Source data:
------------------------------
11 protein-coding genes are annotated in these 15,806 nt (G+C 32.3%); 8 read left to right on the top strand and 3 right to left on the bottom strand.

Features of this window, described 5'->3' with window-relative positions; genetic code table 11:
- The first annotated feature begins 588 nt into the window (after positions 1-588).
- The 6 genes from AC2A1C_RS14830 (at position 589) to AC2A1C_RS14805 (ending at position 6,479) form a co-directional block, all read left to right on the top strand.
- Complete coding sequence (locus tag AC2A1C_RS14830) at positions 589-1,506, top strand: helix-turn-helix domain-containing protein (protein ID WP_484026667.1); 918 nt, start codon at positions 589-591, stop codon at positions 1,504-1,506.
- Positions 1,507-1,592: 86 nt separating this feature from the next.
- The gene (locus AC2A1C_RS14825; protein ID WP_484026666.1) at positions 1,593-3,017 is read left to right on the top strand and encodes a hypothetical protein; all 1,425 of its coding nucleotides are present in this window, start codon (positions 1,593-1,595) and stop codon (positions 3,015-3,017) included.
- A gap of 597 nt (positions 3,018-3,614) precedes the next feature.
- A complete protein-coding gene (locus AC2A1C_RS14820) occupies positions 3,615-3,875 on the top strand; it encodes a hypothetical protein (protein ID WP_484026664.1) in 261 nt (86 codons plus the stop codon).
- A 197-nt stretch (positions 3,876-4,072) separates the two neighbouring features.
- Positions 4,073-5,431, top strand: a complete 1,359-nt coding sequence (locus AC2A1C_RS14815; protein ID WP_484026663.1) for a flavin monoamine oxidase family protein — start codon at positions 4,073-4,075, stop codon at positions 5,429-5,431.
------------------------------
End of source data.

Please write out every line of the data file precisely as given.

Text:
11 protein-coding genes are annotated in these 15,806 nt (G+C 32.3%); 8 read left to right on the top strand and 3 right to left on the bottom strand.

Features of this window, described 5'->3' with window-relative positions; genetic code table 11:
- The first annotated feature begins 588 nt into the window (after positions 1-588).
- The 6 genes from AC2A1C_RS14830 (at position 589) to AC2A1C_RS14805 (ending at position 6,479) form a co-directional block, all read left to right on the top strand.
- Complete coding sequence (locus tag AC2A1C_RS14830) at positions 589-1,506, top strand: helix-turn-helix domain-containing protein (protein ID WP_484026667.1); 918 nt, start codon at positions 589-591, stop codon at positions 1,504-1,506.
- Positions 1,507-1,592: 86 nt separating this feature from the next.
- The gene (locus AC2A1C_RS14825; protein ID WP_484026666.1) at positions 1,593-3,017 is read left to right on the top strand and encodes a hypothetical protein; all 1,425 of its coding nucleotides are present in this window, start codon (positions 1,593-1,595) and stop codon (positions 3,015-3,017) included.
- A gap of 597 nt (positions 3,018-3,614) precedes the next feature.
- A complete protein-coding gene (locus AC2A1C_RS14820) occupies positions 3,615-3,875 on the top strand; it encodes a hypothetical protein (protein ID WP_484026664.1) in 261 nt (86 codons plus the stop codon).
- A 197-nt stretch (positions 3,876-4,072) separates the two neighbouring features.
- Positions 4,073-5,431, top strand: a complete 1,359-nt coding sequence (locus AC2A1C_RS14815; protein ID WP_484026663.1) for a flavin monoamine oxidase family protein — start codon at positions 4,073-4,075, stop codon at positions 5,429-5,431.